2. To work in a paid position as a prison chaplain or to be able to work full time in a prison on a voluntary basis and be funded by a rich husband. I suppose what I want is to be able to do this work that I enjoy and feel that I am good at and that I feel is crucial to society and still be able to pay rent and bills. Failing this I want good, meaningful work of any kind that stretches me a little. I would also love to have a period of time free from money worries and be in a position to be financially generous to others.

3. To put this endless saga of not being able to drive properly behind me. HALP.

4. To have full health and recovery from Eating Distress. This is a complex condition that has gripped me for many years and from which I am almost fully recovered, but not yet completely free. Recovery takes a lot of time, work and commitment and in difficult times it is often the first thing to slide.

5. To improve in my ability to self-care. This is linked with the previous want but not exclusive to it. I have become more aware of my values and emotional, spiritual and mental health needs, but this does not always lead to positive action. I’d like to develop healthier, happier routines that are fulfilling and don’t involve four consecutive hours sitting at a computer hitting refresh on Twitter. I’d also like to become better at playing the guitar (I would consider playing the guitar to be self-care) and take up yoga. In fact I have taken steps towards both of these things only this week.

6. To become one of those wise old ladies that everyone looks up to for home-spun advice and tea and sympathy. That I want to become this kind of excludes me from ever achieving it. Sigh.

7. To become a better student. Despite having a load of pointless letters after my name I have kicked and screamed my way unwillingly through rivers of assignments and exams and assessments. I am a lazy-ass shortcut student who would rather read the cliffnotes than the actual textbook. What I am really saying is that I would like to learn the virtue of self-discipline. I am not a natural academic but really, who is? It’s 5% talent, 95% hard work. Ah feck it, this is boring. Let’s just play Hungry Hungry Hippos.


you don’t have to say

June 30, 2013

I’m at my kitchen table listening to a mix-tape L made me, sniffing the sweet scent of lillies and eating chocolates the prisoners gave me, and I am feeling happy and sad. Half of the electricity has been turned off because the sockets are crackling and we think the toilet might be leaking down into the walls. The glamour! Tomorrow a Man with KnowledgeTM will come and look at the problems and fix them without me understanding how, but until then only the back half of the house can have lekky.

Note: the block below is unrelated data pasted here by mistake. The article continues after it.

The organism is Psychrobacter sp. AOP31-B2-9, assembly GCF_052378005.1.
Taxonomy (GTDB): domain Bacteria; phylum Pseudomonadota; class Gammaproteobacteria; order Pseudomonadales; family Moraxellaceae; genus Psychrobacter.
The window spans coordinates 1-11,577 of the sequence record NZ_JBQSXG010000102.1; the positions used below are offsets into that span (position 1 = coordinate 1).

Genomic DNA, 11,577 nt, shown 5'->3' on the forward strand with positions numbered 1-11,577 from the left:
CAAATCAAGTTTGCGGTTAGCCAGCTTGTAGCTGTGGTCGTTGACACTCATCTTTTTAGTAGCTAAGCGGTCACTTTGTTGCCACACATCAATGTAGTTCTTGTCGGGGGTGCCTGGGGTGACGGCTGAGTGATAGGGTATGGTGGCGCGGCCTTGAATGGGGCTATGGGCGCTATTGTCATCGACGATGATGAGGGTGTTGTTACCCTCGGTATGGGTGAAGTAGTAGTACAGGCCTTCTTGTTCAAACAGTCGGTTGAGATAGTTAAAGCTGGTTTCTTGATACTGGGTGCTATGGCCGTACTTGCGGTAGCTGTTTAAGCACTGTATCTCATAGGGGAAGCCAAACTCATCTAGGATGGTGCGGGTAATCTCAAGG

As you can see, I’m determined to squeeze my monthly post in for the archives before June disappears and it will be quality as always!

My work contract expired on Friday. In the end I was very sad to leave. And then my two year placement in the prison finished up today. In five weeks I am moving to Scotland. (Boom, boom, boom.) I am as emotionally constipated as ever, although a little salty waterfall did emerge from my face this morning as I was embraced over and over in the prison chapel and many men who are not my husband told me they love me. I was given the privilege of sharing the homily at worship and who better to talk about than Wade Watts? That was a man who understood freedom.

I am anticipating a day of rest tomorrow where I don’t do anything of significance except make a sandwich and a cup of tea for the Man with KnowledgeTM. There is so much stuff to sort out and I have no idea where to begin, so I am beginning with a rest to get ready. I’ll come back and visit this week with thoughts on food, frugality, solidarity and being a permanent basket case. Laters!


checking in

May 12, 2013

You won’t have heard from me lately because I am having a bit of a hard time expressing myself at the minute. I feel a bit congested, emotionally and mentally. (Definitely not physically: I’ve had food poisoning for 10 days. Who needs a detox when you’ve got a gut parasite? :D)

I suspect this ‘congestion’ is all down to the pesky problem of ‘the future’. The husband-unit and I are making plans to emigrate in August for three years so that he can pursue his PhD. The bother about it is that we’re all gung-ho with the whole packing up and shipping out malarkey, but nobody’s replying to my job applications in The New Country. Bit worrying, as that’s our proposed prospective source of income. Nothing doing in the whole prison chaplaincy realm. The joys of secretarial work await. Or maybe something I’ve never thought of?